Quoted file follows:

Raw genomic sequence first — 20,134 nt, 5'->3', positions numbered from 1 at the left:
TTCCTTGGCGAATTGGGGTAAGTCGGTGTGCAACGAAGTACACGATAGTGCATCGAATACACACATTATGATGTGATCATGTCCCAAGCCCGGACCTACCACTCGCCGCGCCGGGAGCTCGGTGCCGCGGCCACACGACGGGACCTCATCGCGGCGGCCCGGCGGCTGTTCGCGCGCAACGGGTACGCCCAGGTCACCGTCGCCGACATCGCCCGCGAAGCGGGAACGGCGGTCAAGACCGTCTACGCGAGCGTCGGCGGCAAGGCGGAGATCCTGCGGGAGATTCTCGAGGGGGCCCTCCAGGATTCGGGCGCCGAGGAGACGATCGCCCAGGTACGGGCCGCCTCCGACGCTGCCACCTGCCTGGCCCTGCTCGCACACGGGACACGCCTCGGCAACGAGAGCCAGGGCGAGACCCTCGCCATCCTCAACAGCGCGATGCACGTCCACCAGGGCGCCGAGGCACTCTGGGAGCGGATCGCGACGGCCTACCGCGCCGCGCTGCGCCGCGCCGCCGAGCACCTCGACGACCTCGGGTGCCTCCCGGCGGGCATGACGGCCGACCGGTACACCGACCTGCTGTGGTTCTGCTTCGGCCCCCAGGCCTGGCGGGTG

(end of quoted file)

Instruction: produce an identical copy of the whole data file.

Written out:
Raw genomic sequence first — 20,134 nt, 5'->3', positions numbered from 1 at the left:
TTCCTTGGCGAATTGGGGTAAGTCGGTGTGCAACGAAGTACACGATAGTGCATCGAATACACACATTATGATGTGATCATGTCCCAAGCCCGGACCTACCACTCGCCGCGCCGGGAGCTCGGTGCCGCGGCCACACGACGGGACCTCATCGCGGCGGCCCGGCGGCTGTTCGCGCGCAACGGGTACGCCCAGGTCACCGTCGCCGACATCGCCCGCGAAGCGGGAACGGCGGTCAAGACCGTCTACGCGAGCGTCGGCGGCAAGGCGGAGATCCTGCGGGAGATTCTCGAGGGGGCCCTCCAGGATTCGGGCGCCGAGGAGACGATCGCCCAGGTACGGGCCGCCTCCGACGCTGCCACCTGCCTGGCCCTGCTCGCACACGGGACACGCCTCGGCAACGAGAGCCAGGGCGAGACCCTCGCCATCCTCAACAGCGCGATGCACGTCCACCAGGGCGCCGAGGCACTCTGGGAGCGGATCGCGACGGCCTACCGCGCCGCGCTGCGCCGCGCCGCCGAGCACCTCGACGACCTCGGGTGCCTCCCGGCGGGCATGACGGCCGACCGGTACACCGACCTGCTGTGGTTCTGCTTCGGCCCCCAGGCCTGGCGGGTG